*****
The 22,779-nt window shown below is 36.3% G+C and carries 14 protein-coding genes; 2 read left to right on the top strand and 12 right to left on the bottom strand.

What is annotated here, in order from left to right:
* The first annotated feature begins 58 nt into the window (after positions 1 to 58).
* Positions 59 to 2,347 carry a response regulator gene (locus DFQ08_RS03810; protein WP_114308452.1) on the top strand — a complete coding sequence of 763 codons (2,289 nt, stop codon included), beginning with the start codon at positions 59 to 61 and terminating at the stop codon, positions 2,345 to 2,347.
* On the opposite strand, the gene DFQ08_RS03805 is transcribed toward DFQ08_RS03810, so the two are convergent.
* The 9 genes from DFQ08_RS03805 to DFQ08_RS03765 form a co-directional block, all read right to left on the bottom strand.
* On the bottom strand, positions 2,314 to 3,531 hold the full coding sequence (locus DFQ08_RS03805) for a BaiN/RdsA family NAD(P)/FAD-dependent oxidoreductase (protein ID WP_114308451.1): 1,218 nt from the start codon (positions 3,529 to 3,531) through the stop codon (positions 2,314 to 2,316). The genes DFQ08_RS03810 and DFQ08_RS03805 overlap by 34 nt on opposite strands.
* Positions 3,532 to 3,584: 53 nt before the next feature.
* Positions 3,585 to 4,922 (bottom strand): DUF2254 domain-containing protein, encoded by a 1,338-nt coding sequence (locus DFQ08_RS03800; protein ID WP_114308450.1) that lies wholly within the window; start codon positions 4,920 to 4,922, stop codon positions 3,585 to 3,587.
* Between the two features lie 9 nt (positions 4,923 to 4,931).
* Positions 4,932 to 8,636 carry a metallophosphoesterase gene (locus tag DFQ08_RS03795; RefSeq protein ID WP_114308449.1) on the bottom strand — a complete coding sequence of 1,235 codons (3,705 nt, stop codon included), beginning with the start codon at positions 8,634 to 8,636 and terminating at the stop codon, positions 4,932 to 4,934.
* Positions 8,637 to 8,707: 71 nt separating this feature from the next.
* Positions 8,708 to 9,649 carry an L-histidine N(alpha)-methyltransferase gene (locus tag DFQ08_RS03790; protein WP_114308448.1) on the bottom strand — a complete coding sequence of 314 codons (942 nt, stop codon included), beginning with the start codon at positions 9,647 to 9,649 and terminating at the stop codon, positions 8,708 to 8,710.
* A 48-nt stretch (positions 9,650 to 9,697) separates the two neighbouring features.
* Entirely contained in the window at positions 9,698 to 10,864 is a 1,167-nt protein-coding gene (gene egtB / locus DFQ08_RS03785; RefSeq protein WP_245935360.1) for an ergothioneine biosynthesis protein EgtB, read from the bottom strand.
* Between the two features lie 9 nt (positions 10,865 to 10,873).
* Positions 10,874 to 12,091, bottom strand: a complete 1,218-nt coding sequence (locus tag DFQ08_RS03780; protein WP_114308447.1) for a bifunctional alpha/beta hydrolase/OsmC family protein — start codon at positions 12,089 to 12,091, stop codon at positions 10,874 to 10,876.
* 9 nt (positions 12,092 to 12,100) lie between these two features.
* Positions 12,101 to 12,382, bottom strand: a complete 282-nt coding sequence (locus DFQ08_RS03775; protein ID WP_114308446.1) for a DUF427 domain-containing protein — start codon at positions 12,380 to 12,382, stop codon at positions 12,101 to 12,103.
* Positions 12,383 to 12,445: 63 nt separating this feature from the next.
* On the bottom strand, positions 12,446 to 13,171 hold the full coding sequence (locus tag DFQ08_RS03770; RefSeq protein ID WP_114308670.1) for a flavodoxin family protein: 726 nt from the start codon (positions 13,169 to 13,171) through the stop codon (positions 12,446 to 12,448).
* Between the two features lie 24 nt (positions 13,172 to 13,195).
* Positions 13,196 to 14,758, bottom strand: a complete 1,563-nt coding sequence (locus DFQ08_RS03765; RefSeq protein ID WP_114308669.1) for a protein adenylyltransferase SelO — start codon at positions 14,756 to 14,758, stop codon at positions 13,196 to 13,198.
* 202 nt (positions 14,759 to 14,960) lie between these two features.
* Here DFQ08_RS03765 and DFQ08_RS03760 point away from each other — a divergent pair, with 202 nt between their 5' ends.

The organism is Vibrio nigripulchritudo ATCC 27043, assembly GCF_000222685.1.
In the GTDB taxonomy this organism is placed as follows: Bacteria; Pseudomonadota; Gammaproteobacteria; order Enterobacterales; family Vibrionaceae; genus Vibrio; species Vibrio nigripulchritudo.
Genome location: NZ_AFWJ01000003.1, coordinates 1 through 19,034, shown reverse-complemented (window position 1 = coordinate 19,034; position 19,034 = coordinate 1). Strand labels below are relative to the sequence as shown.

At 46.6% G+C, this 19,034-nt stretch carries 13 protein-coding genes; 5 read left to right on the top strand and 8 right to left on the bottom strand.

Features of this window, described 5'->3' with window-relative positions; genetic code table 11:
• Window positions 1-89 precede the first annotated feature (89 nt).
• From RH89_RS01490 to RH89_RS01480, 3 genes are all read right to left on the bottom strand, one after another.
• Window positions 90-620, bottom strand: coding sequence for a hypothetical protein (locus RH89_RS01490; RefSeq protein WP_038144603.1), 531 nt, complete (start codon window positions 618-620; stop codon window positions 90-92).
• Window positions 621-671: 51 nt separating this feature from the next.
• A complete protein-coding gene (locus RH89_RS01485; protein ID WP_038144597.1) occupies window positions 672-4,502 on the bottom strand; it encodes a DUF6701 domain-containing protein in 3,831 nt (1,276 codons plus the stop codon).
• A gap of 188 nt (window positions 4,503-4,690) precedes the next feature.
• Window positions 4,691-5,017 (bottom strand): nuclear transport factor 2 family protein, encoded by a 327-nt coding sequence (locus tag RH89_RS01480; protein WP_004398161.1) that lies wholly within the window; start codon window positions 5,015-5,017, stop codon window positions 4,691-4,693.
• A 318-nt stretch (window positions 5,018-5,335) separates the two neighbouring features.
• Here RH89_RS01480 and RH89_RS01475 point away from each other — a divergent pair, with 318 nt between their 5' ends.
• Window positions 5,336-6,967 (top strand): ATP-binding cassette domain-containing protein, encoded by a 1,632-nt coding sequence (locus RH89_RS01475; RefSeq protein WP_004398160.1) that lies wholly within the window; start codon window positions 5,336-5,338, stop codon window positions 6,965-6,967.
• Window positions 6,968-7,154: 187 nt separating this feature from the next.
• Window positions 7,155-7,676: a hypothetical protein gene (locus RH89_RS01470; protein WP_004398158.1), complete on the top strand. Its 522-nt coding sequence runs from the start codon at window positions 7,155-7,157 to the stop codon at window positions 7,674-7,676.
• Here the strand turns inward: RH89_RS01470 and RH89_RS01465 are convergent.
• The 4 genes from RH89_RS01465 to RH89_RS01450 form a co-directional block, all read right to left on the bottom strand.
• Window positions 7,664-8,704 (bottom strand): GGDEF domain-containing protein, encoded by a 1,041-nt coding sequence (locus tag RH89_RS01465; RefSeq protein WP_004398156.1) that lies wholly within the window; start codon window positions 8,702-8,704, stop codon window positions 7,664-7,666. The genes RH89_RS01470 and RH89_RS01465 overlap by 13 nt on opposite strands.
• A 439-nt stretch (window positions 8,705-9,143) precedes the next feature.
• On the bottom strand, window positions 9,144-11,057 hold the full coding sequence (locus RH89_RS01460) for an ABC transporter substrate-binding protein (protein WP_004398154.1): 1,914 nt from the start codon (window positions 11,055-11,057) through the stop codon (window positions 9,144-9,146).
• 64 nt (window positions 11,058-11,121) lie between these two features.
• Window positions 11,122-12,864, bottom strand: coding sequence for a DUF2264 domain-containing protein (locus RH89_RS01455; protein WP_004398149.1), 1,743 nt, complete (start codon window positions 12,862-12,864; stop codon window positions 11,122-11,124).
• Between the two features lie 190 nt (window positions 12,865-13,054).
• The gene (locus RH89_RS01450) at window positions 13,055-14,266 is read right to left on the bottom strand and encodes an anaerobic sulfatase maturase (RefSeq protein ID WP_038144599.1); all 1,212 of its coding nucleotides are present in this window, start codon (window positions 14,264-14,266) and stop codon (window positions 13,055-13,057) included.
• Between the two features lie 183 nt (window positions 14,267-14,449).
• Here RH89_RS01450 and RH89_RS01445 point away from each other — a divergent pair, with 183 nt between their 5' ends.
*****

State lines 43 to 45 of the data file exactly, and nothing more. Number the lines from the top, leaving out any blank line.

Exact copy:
• Here the strand turns inward: RH89_RS01470 and RH89_RS01465 are convergent.
• The 4 genes from RH89_RS01465 to RH89_RS01450 form a co-directional block, all read right to left on the bottom strand.
• Window positions 7,664-8,704 (bottom strand): GGDEF domain-containing protein, encoded by a 1,041-nt coding sequence (locus tag RH89_RS01465; RefSeq protein WP_004398156.1) that lies wholly within the window; start codon window positions 8,702-8,704, stop codon window positions 7,664-7,666. The genes RH89_RS01470 and RH89_RS01465 overlap by 13 nt on opposite strands.